Stocks to sell

The CEO of AMC (NYSE:AMC) recently argued that the company was helping its current shareholders by selling more shares of AMC stock.

Source: Helen89 /

“If I was a shareholder, I’d be more concerned that we don’t have shares available to us because I think shares are a very powerful tool to do good things for a company,” the CEO, Adam Aron, said.

But while share sales aren’t always bad for investors, they aren’t always good for them either.

The Best Way to Think About Stocks and Share Sales

A good analogy for buying stocks, in my opinion, is investing in a friend or relative’s small business.  For example, let’s say you’ve invested in a friend’s YouTube business.

If the YouTube channel is rapidly gaining viewers, if your friend wants to sell more shares to buy better equipment and spend more on marketing, that sale could ultimately be good for you.

That’s because your friend is using the money to take steps that will grow the business faster and likely  ultimately make it profitable.  That in turn will make the company more valuable, causing the total value of all of its shares to increase.

So even though you own a smaller part of the company because your friend sold more shares, if the total value of the company rises enough, the value of your stock will still go up.

But let’s examine a totally different scenario. What if your friend is going to use the proceeds from the stock sale to pay off the business’ past credit card debts, ensure that he can continue paying himself an annual salary of $40,000 for awhile and afford his car payments (he often uses the car to pick up guests for his show)? And let’s say his business has been losing $5,000 per month?

Further, you bought a 10% stake in the company for $20,000,  but you find out that your friend told someone else that the business’ annual revenue probably will never exceed $50,000 because not that many people are interested in the subject covered by the show. Making matters worse, you find out that your friend never expects the business to be profitable.

In that case, you already spent way too much on your shares. Meanwhile, the sale of the new stock is going to lower the percentage of the company you own without really increasing the overall value of the business. Clearly, in this case the share sales are good for your friend, the owner of the company, but bad for you, the shareholder.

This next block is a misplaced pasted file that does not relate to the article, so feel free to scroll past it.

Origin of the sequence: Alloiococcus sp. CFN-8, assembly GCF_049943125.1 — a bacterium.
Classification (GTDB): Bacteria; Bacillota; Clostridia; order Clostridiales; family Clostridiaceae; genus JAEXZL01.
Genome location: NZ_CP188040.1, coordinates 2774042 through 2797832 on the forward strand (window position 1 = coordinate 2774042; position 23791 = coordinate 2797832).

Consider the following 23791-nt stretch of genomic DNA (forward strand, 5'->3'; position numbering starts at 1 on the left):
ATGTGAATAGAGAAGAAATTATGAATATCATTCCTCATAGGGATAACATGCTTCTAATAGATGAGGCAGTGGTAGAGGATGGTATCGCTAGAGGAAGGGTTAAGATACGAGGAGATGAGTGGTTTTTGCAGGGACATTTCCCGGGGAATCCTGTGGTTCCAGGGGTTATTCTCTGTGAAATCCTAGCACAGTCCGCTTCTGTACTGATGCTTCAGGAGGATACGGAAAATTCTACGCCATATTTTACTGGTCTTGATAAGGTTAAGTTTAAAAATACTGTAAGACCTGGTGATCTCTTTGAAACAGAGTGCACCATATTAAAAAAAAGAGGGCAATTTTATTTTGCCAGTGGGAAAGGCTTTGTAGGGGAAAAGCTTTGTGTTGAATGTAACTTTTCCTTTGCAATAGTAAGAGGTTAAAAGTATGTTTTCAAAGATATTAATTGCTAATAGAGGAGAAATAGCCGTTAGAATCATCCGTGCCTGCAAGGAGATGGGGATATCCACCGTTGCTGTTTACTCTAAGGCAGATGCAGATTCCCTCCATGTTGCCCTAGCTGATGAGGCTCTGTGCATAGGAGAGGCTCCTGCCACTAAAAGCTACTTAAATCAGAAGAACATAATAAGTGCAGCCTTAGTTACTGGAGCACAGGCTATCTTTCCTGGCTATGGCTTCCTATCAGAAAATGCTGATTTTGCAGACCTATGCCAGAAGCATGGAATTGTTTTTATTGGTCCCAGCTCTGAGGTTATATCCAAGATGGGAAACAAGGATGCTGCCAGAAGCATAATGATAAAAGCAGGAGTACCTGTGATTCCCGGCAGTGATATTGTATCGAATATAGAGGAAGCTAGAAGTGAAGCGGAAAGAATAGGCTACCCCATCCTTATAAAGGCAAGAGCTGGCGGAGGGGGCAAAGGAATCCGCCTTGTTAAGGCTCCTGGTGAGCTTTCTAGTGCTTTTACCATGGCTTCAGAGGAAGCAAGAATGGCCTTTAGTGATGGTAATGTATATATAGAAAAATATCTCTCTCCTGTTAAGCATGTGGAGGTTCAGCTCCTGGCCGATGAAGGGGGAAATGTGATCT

Which Situation Is AMC In?

I believe that the second hypothetical scenario describes AMC’s situation much more than the first. As of the end of last quarter,  the company owed $11 billion, roughly double its 2019 sales. It’s definitely going to use a large amount of the proceeds from stock sales just to pay interest and afford its salaries and other expenses.

In 2019, AMC lost $1.44 per share, and I haven’t heard anyone say that the company has bold new ideas that will cause its business to become more successful than ever. Meanwhile, the increased popularity of Netflix (NASDAQ:NFLX) and other streaming services is putting a definite, low ceiling on AMC’s future financial results and, in all likelihood,  will prevent it from becoming profitable for the foreseeable future.

Despite all of these points, AMC stock has a market capitalization of $26 billion, well over double the company’s 2019 sales. Anyone who bought the shares for more than $5 each paid too much.

Can the “Apes” Win by Sheer Numbers Anyway?

Ultimately, the stock market is not a “one person, one vote” democracy. The amount of total money that investors and traders are willing to spend buying, selling, and shorting stocks determines the value of shares.

And institutional investors — who have funds from many wealthy people and, in some cases, from millions of government workers — have a tremendous amount of money. Meanwhile, as the government’s stimulus dries up and “apes” (retail investors primarily influenced by social media) spend more of their funds on cryptocurrencies, the amount of money they spend on meme stocks is likely to decline tremendously. And if cryptocurrencies’ value declines further (which I expect to happen), the financial power of the social media crowd will drop.

Several one-time meme stocks are already way off their highs of the last year.  Lordstown (NASDAQ:RIDE) is trading at less than one-third of its 52-week high, XpressSpa (NASDAQ:XSPA), which I believe was a meme stock before the term became popular, has tumbled about 70% from its 52-week high, and Koss (NASDAQ:KOSS) is about 80% off its high.

So in some cases, the devotion of the apes has not stopped stocks from plunging. And in the coming months, the apes’ power is likely to drop, not increase.

The Bottom Line on AMC Stock

The popularity of the streaming services is likely to prevent AMC from becoming profitable, and the company doesn’t seem to have new ideas to turn its business around. Meanwhile, its shares are greatly overvalued, and it will probably use the proceeds from its stock sales primarily  to pay its debts and its salaries.

Also important is that the  “apes” probably won’t be able to defeat institutional investors over the long-term.

Given all of these points, I continue to urge investors to sell AMC stock.

On the date of publication, Larry Ramer held a short position in XSPA. The opinions expressed in this article are those of the writer, subject to the Publishing Guidelines.

Larry Ramer has conducted research and written articles on U.S. stocks for 13 years. He has been employed by The Fly and Israel’s largest business newspaper, Globes. Larry began writing columns for InvestorPlace in 2015.  Among his highly successful, contrarian picks have been GE, solar stocks, Plug Power and Snap. You can reach him on StockTwits at @larryramer.